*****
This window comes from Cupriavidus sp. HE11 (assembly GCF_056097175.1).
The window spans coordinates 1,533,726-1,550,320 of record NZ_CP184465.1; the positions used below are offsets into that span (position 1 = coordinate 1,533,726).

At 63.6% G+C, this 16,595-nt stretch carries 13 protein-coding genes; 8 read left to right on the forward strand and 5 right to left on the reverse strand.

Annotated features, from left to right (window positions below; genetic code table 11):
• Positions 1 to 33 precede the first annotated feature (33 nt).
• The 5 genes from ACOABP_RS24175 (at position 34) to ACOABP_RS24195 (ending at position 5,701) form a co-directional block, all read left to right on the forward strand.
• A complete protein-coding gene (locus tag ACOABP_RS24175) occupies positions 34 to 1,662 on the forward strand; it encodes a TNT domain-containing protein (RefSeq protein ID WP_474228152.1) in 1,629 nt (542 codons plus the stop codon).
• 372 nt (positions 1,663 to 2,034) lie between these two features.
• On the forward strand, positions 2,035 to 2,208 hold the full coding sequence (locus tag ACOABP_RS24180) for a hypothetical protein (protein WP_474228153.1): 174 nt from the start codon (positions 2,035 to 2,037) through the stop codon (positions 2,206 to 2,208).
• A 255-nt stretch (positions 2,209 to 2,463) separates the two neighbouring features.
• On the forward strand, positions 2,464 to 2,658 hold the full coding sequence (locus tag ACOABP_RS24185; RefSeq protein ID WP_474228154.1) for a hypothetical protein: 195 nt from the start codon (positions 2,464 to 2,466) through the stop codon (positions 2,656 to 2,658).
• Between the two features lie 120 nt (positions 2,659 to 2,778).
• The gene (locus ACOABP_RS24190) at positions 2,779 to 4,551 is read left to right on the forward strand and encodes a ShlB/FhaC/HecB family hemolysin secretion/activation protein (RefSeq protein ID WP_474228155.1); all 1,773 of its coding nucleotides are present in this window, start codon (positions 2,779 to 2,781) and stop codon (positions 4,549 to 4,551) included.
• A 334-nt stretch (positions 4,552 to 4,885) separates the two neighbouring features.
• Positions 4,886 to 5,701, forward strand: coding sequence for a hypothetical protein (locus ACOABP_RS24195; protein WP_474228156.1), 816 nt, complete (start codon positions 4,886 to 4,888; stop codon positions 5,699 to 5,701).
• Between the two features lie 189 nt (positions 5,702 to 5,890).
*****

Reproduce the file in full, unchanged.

This window comes from Cupriavidus sp. HE11 (assembly GCF_056097175.1).
The window spans coordinates 1,533,726-1,550,320 of record NZ_CP184465.1; the positions used below are offsets into that span (position 1 = coordinate 1,533,726).

At 63.6% G+C, this 16,595-nt stretch carries 13 protein-coding genes; 8 read left to right on the forward strand and 5 right to left on the reverse strand.

Annotated features, from left to right (window positions below; genetic code table 11):
• Positions 1 to 33 precede the first annotated feature (33 nt).
• The 5 genes from ACOABP_RS24175 (at position 34) to ACOABP_RS24195 (ending at position 5,701) form a co-directional block, all read left to right on the forward strand.
• A complete protein-coding gene (locus tag ACOABP_RS24175) occupies positions 34 to 1,662 on the forward strand; it encodes a TNT domain-containing protein (RefSeq protein ID WP_474228152.1) in 1,629 nt (542 codons plus the stop codon).
• 372 nt (positions 1,663 to 2,034) lie between these two features.
• On the forward strand, positions 2,035 to 2,208 hold the full coding sequence (locus tag ACOABP_RS24180) for a hypothetical protein (protein WP_474228153.1): 174 nt from the start codon (positions 2,035 to 2,037) through the stop codon (positions 2,206 to 2,208).
• A 255-nt stretch (positions 2,209 to 2,463) separates the two neighbouring features.
• On the forward strand, positions 2,464 to 2,658 hold the full coding sequence (locus tag ACOABP_RS24185; RefSeq protein ID WP_474228154.1) for a hypothetical protein: 195 nt from the start codon (positions 2,464 to 2,466) through the stop codon (positions 2,656 to 2,658).
• Between the two features lie 120 nt (positions 2,659 to 2,778).
• The gene (locus ACOABP_RS24190) at positions 2,779 to 4,551 is read left to right on the forward strand and encodes a ShlB/FhaC/HecB family hemolysin secretion/activation protein (RefSeq protein ID WP_474228155.1); all 1,773 of its coding nucleotides are present in this window, start codon (positions 2,779 to 2,781) and stop codon (positions 4,549 to 4,551) included.
• A 334-nt stretch (positions 4,552 to 4,885) separates the two neighbouring features.
• Positions 4,886 to 5,701, forward strand: coding sequence for a hypothetical protein (locus ACOABP_RS24195; protein WP_474228156.1), 816 nt, complete (start codon positions 4,886 to 4,888; stop codon positions 5,699 to 5,701).
• Between the two features lie 189 nt (positions 5,702 to 5,890).